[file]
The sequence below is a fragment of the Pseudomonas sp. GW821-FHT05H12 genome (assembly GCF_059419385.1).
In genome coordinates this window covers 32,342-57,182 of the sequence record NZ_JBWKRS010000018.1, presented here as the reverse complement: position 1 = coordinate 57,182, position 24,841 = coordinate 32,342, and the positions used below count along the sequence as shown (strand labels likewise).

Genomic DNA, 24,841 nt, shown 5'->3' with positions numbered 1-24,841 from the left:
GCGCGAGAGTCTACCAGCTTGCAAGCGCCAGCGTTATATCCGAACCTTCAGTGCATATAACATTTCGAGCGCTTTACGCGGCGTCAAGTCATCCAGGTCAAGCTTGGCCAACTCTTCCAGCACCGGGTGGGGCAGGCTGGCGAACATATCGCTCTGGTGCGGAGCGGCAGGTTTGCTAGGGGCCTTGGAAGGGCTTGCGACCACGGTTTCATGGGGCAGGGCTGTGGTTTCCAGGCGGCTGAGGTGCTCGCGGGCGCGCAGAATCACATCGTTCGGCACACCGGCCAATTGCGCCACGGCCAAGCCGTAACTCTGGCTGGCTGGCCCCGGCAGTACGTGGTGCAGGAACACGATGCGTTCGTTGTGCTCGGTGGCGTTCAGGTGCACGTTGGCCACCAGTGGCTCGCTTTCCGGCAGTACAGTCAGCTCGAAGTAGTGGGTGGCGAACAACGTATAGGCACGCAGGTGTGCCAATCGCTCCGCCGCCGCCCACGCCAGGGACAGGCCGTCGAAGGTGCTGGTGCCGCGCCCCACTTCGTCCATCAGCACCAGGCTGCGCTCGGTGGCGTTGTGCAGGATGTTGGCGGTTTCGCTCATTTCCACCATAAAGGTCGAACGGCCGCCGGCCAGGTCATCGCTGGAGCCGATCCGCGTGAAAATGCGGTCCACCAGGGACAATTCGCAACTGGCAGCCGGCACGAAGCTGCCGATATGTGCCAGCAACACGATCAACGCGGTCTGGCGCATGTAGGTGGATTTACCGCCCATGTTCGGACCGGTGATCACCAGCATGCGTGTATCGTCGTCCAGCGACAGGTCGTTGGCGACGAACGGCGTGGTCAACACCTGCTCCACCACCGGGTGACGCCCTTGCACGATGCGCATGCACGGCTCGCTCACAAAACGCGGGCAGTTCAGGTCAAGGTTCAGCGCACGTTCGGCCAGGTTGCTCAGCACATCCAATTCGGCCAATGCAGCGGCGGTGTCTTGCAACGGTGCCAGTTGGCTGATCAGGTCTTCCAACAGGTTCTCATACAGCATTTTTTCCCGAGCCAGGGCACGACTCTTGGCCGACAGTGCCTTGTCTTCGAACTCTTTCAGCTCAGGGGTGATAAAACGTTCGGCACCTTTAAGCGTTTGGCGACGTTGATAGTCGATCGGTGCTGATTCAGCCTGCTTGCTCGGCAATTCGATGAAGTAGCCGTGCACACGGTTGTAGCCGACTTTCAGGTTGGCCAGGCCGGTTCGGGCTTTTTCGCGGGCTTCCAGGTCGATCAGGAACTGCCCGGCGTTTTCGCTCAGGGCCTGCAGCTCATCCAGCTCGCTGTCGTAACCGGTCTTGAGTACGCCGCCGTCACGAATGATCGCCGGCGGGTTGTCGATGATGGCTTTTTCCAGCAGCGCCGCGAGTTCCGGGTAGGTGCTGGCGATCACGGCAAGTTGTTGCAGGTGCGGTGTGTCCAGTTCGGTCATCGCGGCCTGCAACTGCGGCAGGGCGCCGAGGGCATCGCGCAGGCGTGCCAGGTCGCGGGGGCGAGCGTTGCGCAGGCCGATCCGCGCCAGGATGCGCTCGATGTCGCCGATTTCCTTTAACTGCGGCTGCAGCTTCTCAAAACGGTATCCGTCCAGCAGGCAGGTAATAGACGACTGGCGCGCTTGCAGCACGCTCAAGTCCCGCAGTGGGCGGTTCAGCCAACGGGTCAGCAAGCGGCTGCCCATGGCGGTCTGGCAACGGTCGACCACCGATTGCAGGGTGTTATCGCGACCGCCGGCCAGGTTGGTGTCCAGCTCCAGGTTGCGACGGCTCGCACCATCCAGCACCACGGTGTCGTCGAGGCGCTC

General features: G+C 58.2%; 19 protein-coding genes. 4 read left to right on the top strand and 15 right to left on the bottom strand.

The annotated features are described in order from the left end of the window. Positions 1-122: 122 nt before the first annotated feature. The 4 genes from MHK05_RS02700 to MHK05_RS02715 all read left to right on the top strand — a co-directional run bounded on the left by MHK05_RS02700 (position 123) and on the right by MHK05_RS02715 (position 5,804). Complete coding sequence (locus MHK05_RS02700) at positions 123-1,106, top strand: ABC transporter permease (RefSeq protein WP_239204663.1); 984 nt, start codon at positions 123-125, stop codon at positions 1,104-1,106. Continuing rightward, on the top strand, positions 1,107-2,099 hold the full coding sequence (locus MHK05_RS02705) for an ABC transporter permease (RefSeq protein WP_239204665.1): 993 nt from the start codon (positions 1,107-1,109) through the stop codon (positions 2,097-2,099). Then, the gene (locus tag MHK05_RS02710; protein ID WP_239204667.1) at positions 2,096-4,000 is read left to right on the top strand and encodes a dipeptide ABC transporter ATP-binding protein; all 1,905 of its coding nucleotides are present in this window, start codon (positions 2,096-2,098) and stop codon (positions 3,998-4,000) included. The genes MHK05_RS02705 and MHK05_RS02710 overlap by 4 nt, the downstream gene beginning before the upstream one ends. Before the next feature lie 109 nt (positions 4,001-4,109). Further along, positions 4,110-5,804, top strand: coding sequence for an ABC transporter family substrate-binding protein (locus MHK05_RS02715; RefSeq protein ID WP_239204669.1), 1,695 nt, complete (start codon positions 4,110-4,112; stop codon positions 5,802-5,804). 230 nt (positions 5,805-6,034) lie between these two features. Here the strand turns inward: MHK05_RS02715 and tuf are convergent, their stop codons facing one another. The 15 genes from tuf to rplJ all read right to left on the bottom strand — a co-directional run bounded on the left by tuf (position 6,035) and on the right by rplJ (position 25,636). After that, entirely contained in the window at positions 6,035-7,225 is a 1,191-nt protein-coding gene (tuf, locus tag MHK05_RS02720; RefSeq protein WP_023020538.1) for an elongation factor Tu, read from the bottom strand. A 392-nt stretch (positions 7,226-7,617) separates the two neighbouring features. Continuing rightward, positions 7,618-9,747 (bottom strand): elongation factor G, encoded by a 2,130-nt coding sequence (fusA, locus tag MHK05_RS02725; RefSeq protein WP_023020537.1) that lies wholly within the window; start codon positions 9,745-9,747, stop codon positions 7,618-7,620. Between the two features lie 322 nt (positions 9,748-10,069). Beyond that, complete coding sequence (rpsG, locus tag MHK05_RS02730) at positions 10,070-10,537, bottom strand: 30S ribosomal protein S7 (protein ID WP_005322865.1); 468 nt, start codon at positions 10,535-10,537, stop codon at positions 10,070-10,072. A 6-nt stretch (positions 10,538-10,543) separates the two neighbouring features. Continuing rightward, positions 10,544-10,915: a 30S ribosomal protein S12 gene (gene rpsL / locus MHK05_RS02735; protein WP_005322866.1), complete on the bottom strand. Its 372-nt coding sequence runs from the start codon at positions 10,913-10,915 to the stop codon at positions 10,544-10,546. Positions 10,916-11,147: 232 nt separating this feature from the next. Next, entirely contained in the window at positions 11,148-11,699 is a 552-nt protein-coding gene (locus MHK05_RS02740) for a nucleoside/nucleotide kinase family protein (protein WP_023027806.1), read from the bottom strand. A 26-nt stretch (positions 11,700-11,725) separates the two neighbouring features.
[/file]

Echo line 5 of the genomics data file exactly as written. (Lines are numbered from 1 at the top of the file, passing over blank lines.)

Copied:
General features: G+C 58.2%; 19 protein-coding genes. 4 read left to right on the top strand and 15 right to left on the bottom strand.